Arrow-right Camera

Outdoors blog

Tue., Nov. 30, 2010, 10:55 a.m.

Birders asked to help track Turnbull trumpeters

A trumpeter swan, likely the die-hard resident dubbed Solo, takes off across a pond at Turnbull National Wildlife Refuge last April. (File / The Spokesman-Review)
A trumpeter swan, likely the die-hard resident dubbed Solo, takes off across a pond at Turnbull National Wildlife Refuge last April. (File / The Spokesman-Review)

WATERFOWL -- Ice-up has ushered the trumpeter swans out of Turnbull National Wildlife refuge to where ever they go during winter.

Solo, the geriatric patriarch of his growing trumpeter family, departed the refuge with his mate and this year's crop of five cygnets during Thanksgiving week, said Mike Rule, refuge biologist. Three yearling swans from last-year's crop -- the first brood at Turnbull in 22 years -- also have left.

This morning, only a small 20-yard diameter opening remained in the ice on Cheever Lake, one of the swans' favorite hang-outs, Rule said. The trumpeters require around 50 yards or more of open water for a "runway" in order to take off and get their heavy bodies airborne.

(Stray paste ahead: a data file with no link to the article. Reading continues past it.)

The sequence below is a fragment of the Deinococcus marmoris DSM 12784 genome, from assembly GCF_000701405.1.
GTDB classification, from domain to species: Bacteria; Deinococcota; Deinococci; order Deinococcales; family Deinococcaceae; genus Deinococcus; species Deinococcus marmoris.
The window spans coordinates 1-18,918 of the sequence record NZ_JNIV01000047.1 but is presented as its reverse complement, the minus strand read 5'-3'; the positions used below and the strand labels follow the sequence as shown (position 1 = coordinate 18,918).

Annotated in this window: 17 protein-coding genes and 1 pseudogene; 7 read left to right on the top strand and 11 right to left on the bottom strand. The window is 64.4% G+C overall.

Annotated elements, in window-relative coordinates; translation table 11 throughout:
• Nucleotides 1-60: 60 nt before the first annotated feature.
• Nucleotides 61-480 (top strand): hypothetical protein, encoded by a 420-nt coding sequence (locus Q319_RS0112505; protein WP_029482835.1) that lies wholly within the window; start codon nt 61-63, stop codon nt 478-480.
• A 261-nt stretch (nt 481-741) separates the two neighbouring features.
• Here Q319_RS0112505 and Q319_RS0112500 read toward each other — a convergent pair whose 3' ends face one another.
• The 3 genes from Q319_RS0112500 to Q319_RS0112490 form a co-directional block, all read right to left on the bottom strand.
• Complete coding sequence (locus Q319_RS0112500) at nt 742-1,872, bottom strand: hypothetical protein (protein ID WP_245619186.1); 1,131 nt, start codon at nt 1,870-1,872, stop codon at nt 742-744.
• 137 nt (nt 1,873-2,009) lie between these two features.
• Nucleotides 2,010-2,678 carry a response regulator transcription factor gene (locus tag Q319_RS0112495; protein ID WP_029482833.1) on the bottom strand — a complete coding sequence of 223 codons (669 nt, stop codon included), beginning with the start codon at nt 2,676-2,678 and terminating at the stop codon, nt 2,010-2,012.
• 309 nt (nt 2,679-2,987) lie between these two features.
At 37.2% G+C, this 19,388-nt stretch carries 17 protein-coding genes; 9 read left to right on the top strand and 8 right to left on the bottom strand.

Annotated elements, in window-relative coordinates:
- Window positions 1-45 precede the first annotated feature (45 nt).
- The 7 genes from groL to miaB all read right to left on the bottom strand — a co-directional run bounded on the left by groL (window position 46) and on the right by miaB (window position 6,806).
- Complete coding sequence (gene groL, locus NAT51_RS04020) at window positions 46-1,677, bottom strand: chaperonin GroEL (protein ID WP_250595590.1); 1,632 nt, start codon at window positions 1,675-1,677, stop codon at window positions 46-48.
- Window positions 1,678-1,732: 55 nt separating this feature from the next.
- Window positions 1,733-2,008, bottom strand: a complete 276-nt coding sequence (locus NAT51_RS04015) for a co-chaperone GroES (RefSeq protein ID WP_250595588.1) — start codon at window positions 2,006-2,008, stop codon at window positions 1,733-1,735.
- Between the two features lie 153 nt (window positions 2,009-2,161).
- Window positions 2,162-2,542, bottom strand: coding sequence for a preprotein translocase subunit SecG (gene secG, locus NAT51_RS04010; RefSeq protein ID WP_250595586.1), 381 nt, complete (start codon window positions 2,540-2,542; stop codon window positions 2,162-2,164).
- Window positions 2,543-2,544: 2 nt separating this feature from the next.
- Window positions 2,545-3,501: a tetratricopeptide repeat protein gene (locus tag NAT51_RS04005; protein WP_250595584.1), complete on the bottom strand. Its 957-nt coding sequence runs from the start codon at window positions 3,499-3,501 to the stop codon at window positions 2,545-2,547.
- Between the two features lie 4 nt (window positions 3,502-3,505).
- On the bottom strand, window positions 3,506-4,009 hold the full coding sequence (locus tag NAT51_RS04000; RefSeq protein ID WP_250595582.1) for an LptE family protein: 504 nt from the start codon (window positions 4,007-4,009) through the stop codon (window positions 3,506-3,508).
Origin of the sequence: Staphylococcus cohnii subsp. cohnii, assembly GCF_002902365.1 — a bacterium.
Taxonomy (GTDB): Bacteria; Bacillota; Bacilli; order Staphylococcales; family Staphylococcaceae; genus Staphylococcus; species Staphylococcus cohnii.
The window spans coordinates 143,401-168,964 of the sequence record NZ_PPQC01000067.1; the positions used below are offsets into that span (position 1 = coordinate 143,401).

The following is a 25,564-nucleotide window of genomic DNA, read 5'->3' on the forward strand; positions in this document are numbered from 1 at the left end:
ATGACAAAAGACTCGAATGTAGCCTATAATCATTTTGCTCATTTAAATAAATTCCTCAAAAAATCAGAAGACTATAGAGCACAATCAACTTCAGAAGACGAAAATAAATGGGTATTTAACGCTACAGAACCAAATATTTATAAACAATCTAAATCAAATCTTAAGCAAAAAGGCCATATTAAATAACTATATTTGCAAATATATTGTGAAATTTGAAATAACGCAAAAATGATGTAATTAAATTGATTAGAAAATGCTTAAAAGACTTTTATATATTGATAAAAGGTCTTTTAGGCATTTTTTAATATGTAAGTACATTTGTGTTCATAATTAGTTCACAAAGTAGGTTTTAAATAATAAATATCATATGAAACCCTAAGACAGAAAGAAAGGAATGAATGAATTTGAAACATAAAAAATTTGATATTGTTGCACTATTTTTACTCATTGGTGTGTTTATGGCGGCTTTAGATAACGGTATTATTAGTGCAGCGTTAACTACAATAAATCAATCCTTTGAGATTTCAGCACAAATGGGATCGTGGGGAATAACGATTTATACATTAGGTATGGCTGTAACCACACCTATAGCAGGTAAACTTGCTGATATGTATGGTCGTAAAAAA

"I believe all wetlands on the refuge are now frozen over," Rule said.

Rule said he plans to capture some of the younger swans next year and fix them with colored collars that would encourage birders to report swan sightings. This would help end the mystery of where Solo has been wintering undetected for the 33-46 years that he's been on the refuge, Rule said.

Report swan sightings: "If your readers can be prompted to be on the look out, I would love to get notification of any sightings of swans this winter," Rule said.

Email Mike Rule. Include your contact information, a good location description that includes the name of body of water and nearest road intersection, the number of swans in the group and the presence and number of any juveniles (gray with pink bills).




You must be logged in to post comments. Please log in here or click the comment box below for options.

comments powered by Disqus
« Back to Outdoors blog
Rich Landers
Rich Landers joined The Spokesman-Review in 1977. He is the Outdoors editor for the Sports Department writing and photographing stories about hiking, hunting, fishing, boating, conservation, nature and wildlife and related topics.

Follow Rich online: